By this point, anyone who pays attention to modern jazz probably knows that trumpeter Christian Scott has a new album out, called Yesterday You Said Tomorrow. NPR's Tell Me More certainly did: they brought his quintet into the studio for a performance and conversation the other day. That session, and the full cuts of the songs played around it, are up now. (I took a few photos too.)
Scott has been busy with the record release and its attendant events. Not only has he been touring, but last week he sat in with The Roots on Late Night with Jimmy Fallon:
And then he sat in with Atoms For Peace -- i.e. Thom Yorke's new band -- on "The Eraser," a song he knows well from covering. Video, after the jump, is via Nextbop:
And of course, he's been doing interviews left and right: with WNYC's Soundcheck, with the New York news channel NY1, with his publishing company, with the Village Voice, etc. There are also CD reviews a-plenty, many praising the new disc.
There are plenty of reasons that Christian Scott is winning the attention that he is. He just turned 27; he's a remarkably fearless interview subject; he cuts a photogenic profile; he's taught Mickey Rourke the trumpet; he's already won some measure of success; he's got at least two publicity teams working for him. He also makes records that at very least show that he pays attention to the world outside instrumental jazz music, whether it's because he covers Thom Yorke or he titles his songs "Jenacide (The Inevitable Rise And Fall Of The Bloodless Revolution)." And he's happy to talk about all this, too.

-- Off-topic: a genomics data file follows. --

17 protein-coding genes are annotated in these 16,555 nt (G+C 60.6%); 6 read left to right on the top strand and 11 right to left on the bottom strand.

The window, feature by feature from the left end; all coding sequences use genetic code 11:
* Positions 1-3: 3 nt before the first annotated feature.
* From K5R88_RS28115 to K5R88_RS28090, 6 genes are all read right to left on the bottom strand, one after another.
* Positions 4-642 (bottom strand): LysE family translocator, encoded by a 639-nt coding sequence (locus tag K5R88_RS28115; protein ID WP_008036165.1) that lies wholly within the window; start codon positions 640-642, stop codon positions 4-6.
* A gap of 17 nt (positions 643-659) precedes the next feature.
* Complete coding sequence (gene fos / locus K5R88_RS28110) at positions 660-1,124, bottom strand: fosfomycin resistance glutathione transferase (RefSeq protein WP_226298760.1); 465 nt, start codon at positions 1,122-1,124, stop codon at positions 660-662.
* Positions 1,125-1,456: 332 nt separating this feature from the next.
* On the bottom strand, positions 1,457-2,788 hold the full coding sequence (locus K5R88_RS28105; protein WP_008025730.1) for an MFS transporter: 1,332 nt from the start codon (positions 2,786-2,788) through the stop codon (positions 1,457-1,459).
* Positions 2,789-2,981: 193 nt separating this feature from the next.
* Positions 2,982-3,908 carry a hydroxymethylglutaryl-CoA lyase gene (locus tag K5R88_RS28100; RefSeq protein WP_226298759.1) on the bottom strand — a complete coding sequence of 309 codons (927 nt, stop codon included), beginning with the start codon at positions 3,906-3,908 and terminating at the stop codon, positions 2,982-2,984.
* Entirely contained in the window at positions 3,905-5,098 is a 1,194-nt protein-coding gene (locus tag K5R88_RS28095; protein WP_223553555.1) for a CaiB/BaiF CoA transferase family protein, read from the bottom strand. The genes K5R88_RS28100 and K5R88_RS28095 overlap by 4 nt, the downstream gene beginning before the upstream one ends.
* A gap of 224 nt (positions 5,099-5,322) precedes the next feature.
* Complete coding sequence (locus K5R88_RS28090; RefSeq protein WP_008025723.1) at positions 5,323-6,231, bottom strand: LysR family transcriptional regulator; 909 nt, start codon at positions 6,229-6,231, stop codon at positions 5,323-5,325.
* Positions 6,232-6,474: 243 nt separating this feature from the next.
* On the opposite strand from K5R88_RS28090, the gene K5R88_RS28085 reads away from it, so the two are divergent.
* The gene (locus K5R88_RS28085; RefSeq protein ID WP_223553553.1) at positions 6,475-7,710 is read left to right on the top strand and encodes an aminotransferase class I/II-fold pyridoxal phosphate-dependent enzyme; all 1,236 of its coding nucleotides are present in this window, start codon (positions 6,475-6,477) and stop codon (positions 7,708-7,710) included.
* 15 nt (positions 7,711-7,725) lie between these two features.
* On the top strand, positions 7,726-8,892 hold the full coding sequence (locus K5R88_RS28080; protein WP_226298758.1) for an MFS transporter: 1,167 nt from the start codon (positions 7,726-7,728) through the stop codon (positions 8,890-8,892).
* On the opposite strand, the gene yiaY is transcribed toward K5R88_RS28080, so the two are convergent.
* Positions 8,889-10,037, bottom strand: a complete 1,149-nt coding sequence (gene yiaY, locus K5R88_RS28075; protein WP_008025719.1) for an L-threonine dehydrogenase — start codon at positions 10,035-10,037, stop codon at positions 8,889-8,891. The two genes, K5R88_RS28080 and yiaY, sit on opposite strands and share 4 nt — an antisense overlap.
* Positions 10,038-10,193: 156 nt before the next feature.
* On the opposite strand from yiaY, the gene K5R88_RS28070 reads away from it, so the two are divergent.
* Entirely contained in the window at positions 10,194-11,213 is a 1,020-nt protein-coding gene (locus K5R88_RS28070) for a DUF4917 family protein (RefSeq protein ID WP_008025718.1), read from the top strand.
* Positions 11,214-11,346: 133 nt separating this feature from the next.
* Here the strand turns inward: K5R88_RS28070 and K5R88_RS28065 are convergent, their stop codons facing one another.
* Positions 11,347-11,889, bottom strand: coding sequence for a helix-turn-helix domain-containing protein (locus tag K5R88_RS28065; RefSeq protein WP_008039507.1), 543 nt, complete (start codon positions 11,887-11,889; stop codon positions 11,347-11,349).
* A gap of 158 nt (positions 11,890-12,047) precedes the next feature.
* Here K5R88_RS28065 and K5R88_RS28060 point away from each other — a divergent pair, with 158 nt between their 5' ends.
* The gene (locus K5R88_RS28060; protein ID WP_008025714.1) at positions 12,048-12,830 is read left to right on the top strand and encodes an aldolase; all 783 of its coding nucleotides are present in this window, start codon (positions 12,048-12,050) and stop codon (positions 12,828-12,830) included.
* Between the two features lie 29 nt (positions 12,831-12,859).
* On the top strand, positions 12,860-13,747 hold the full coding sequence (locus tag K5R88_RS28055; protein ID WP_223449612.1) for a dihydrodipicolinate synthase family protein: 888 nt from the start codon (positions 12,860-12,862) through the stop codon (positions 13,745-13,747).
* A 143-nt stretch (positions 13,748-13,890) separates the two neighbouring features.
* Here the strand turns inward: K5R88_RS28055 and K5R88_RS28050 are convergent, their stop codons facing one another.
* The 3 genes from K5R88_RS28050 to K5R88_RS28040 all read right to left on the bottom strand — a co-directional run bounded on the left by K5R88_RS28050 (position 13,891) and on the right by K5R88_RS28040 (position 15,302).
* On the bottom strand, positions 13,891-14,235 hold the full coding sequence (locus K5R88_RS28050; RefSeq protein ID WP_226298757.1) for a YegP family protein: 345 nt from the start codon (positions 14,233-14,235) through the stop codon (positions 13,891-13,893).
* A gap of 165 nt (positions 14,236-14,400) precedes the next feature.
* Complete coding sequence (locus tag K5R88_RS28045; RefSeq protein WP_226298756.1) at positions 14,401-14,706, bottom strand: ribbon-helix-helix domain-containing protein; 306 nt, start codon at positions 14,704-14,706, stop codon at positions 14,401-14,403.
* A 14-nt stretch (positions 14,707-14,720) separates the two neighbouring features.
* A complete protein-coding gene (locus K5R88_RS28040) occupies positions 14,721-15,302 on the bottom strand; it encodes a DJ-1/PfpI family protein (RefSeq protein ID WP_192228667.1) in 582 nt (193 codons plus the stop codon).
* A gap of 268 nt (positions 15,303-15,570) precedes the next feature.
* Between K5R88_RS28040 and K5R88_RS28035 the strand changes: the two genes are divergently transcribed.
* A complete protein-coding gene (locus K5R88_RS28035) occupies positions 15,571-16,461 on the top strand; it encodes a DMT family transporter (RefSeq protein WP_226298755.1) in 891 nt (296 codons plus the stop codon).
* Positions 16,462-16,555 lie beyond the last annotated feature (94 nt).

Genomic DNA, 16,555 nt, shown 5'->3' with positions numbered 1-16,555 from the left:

I want him Scott to be judged on his music first and foremost. At the same time it's pretty clear that a new spokesperson, a new public figure representing the current generation of young jazz musicians, is being anointed. I'm not behind every one of his aesthetic decisions or public statements. But I'm awfully glad he's making them, and even more that people are paying attention.
Related At NPR Music: The Tell Me More interview: Christian Scott, Pouring Emotion Into Music. And differing reactions to his version of "The Eraser."